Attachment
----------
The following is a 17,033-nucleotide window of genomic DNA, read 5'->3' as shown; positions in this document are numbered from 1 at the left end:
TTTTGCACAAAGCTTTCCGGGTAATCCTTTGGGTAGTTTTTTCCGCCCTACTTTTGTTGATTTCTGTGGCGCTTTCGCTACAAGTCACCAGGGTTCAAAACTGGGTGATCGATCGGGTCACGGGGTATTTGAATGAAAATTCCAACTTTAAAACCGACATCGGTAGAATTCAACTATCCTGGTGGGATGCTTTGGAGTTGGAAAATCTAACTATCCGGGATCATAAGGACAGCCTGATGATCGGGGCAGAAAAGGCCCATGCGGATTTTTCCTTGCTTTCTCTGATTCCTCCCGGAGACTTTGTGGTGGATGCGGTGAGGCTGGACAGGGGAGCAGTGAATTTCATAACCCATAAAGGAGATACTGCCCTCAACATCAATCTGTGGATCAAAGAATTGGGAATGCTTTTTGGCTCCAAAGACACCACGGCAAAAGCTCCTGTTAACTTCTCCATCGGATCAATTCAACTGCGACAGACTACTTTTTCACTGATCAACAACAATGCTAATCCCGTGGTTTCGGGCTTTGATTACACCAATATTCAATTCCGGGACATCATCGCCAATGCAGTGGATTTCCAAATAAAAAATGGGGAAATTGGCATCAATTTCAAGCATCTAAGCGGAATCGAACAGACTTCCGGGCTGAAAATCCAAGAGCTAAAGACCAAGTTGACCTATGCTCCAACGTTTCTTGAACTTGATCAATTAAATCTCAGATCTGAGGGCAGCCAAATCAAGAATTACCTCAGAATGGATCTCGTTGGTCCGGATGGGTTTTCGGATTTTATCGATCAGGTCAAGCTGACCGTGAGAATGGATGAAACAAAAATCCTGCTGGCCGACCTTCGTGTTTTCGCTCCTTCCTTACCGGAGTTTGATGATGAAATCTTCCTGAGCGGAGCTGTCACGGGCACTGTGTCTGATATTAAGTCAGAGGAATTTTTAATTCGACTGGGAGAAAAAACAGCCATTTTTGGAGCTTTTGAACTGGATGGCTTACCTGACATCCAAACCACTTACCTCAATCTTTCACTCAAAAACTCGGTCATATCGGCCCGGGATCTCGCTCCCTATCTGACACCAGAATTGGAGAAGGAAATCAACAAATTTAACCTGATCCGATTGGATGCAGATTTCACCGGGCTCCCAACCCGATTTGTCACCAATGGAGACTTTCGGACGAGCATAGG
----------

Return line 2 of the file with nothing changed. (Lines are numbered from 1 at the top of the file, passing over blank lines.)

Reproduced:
TTTTGCACAAAGCTTTCCGGGTAATCCTTTGGGTAGTTTTTTCCGCCCTACTTTTGTTGATTTCTGTGGCGCTTTCGCTACAAGTCACCAGGGTTCAAAACTGGGTGATCGATCGGGTCACGGGGTATTTGAATGAAAATTCCAACTTTAAAACCGACATCGGTAGAATTCAACTATCCTGGTGGGATGCTTTGGAGTTGGAAAATCTAACTATCCGGGATCATAAGGACAGCCTGATGATCGGGGCAGAAAAGGCCCATGCGGATTTTTCCTTGCTTTCTCTGATTCCTCCCGGAGACTTTGTGGTGGATGCGGTGAGGCTGGACAGGGGAGCAGTGAATTTCATAACCCATAAAGGAGATACTGCCCTCAACATCAATCTGTGGATCAAAGAATTGGGAATGCTTTTTGGCTCCAAAGACACCACGGCAAAAGCTCCTGTTAACTTCTCCATCGGATCAATTCAACTGCGACAGACTACTTTTTCACTGATCAACAACAATGCTAATCCCGTGGTTTCGGGCTTTGATTACACCAATATTCAATTCCGGGACATCATCGCCAATGCAGTGGATTTCCAAATAAAAAATGGGGAAATTGGCATCAATTTCAAGCATCTAAGCGGAATCGAACAGACTTCCGGGCTGAAAATCCAAGAGCTAAAGACCAAGTTGACCTATGCTCCAACGTTTCTTGAACTTGATCAATTAAATCTCAGATCTGAGGGCAGCCAAATCAAGAATTACCTCAGAATGGATCTCGTTGGTCCGGATGGGTTTTCGGATTTTATCGATCAGGTCAAGCTGACCGTGAGAATGGATGAAACAAAAATCCTGCTGGCCGACCTTCGTGTTTTCGCTCCTTCCTTACCGGAGTTTGATGATGAAATCTTCCTGAGCGGAGCTGTCACGGGCACTGTGTCTGATATTAAGTCAGAGGAATTTTTAATTCGACTGGGAGAAAAAACAGCCATTTTTGGAGCTTTTGAACTGGATGGCTTACCTGACATCCAAACCACTTACCTCAATCTTTCACTCAAAAACTCGGTCATATCGGCCCGGGATCTCGCTCCCTATCTGACACCAGAATTGGAGAAGGAAATCAACAAATTTAACCTGATCCGATTGGATGCAGATTTCACCGGGCTCCCAACCCGATTTGTCACCAATGGAGACTTTCGGACGAGCATAGG